If you liked Edge of Tomorrow:
We all say we’re tired of seeing the same action movie dressed up a little differently and shoved down our throats; well, we were given a truly different action flick in this film, and great performances, savvy writing, clean direction, and a unique and fun plot couldn’t save it at the box office. That makes me sad. That said, this science fiction modern classic had a real and lively beating heart, and took its Groundhog Day trappings and applied them in cool ways that got the audience invested and paid off in deeply satisfying ways.
Try The Manhattan Projects.
Jonathan Hickman is a mad genius; he’s like the current incarnation of Alan Moore, with bold and ballsy ideas and a wicked sense of humor. When he’s not architecting the big hits of the Marvel Universe these days, his new book over at Image is a darkly funny twist on scientists working undercover and underground after World War II, with a whole bunch of alternate history, crazy science ideas, evil twins, and the fate of the world hanging in the balance. You’ll laugh, you’ll wince, you’ll cheer, you’ll think. This is a great read.
If you liked 22 Jump Street:
Seriously, who expected 21 Jump Street to be as good as it was? Its sequel is even better, with head-on comedy, great supporting bits, and heaping loads of fun.
In a world where the bird flu killed over 20 million people, Tony Chu is a hard-hearted cop with a superpower: when he eats meat, he gets a psychic impression of the life of the living thing he’s eaten. Anyway, he gets fired from the Philly PD and his talents get him hired by the FDA, and things just get weird from there. He’s basically a cannibal cop in a world where nothing makes sense. It’s also set in a really goofy version of Philadelphia. It’s imaginative and cooky, and full of surprising and crazy oddball humor.
This week’s picks:
Graphic Novel of the Week: Glory: The Complete Saga
Back in the 90s, Rob Liefeld, famously brash artist of X-books and an Image founder, created Glory as basically a large-chested, tiny-footed Wonder Woman rip-off. Well, Joe Keatinge and Ross Campbell took the property and the basic idea and turned it on its ear into a fun, flippant, and engaging story of a warrior lost in time, tied to her family and struggling with a world that she doesn’t completely understand. In short, they created the best Wonder Woman story of the last ten years, without Wonder Woman in it. Bold stuff.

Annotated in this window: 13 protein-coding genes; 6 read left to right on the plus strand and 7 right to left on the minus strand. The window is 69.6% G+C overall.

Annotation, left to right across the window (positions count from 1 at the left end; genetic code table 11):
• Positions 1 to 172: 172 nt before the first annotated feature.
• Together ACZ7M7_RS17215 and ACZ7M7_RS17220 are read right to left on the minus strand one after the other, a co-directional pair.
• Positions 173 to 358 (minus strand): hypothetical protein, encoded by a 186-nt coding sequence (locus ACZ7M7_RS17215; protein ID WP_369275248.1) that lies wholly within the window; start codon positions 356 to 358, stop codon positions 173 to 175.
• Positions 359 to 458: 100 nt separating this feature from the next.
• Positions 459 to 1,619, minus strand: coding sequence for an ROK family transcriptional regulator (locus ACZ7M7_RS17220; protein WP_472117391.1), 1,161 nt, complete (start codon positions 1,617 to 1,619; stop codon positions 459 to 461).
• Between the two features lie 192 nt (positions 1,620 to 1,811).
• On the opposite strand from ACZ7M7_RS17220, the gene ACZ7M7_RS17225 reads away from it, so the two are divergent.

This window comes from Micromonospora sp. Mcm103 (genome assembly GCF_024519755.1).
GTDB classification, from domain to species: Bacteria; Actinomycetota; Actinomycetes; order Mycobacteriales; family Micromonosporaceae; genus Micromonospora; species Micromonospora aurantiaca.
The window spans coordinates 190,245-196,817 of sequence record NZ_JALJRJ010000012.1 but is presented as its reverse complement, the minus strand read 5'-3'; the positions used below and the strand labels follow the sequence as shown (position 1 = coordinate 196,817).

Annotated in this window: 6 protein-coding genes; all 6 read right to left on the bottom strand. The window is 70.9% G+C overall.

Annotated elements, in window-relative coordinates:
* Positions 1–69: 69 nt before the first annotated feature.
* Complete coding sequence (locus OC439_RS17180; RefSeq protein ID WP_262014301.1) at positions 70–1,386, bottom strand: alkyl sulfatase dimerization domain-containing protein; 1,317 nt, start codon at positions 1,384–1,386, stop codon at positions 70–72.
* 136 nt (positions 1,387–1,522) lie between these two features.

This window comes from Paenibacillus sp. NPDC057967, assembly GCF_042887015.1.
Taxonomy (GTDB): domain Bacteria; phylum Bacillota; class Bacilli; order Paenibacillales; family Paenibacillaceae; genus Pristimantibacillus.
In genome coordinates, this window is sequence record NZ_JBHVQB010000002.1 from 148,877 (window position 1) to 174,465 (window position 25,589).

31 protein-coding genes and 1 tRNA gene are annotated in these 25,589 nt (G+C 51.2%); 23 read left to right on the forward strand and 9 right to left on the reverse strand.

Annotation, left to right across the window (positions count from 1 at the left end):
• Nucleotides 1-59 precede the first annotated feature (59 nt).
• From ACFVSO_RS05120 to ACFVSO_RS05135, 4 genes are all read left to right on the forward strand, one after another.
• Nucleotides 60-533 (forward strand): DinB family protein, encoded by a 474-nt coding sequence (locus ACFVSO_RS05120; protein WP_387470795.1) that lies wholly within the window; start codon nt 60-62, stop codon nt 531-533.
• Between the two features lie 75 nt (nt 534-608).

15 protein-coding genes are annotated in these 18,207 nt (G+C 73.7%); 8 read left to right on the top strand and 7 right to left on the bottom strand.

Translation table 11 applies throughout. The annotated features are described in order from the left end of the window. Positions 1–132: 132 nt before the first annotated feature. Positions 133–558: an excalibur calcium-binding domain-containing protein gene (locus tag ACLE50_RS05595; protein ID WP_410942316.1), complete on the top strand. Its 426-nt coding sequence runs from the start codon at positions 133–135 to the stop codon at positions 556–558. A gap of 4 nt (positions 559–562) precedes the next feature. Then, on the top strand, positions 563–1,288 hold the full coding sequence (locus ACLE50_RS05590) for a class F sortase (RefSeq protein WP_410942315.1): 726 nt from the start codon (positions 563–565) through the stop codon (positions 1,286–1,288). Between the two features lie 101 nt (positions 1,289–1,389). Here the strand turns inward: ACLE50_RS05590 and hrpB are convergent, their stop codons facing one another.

Single Issue of the Week: Sex Criminals #6.
I’ve raved about this book before, about a pair of lovers whose orgasms stop time, and their plan to use their powers to rob banks. I’ve waited months for the continuation of this story; it’s going to be great. And don’t blink, or you might miss a Morrissey cameo…
That’s all for now, folks. Let me know what you like. See you soon. Comics
Jonathan is the founding editor of the Jersey Arts Culture Vultures Blog, where he produced weekly coverage of New Jersey’s not-for-profit arts events and published interviews with: Steve Martin, Junot Diaz, the Lumineers, Joan Osborne, Alan Menken, and over a hundred more national arts personalities. He has written pieces for Americans for the Arts and currently serves as theater critic for US1. He is the co-creator of the made-for-web series NeverLanding, and covers TV for Cinema Blend. His play Forward Motion is available for purchase and production via Playscripts.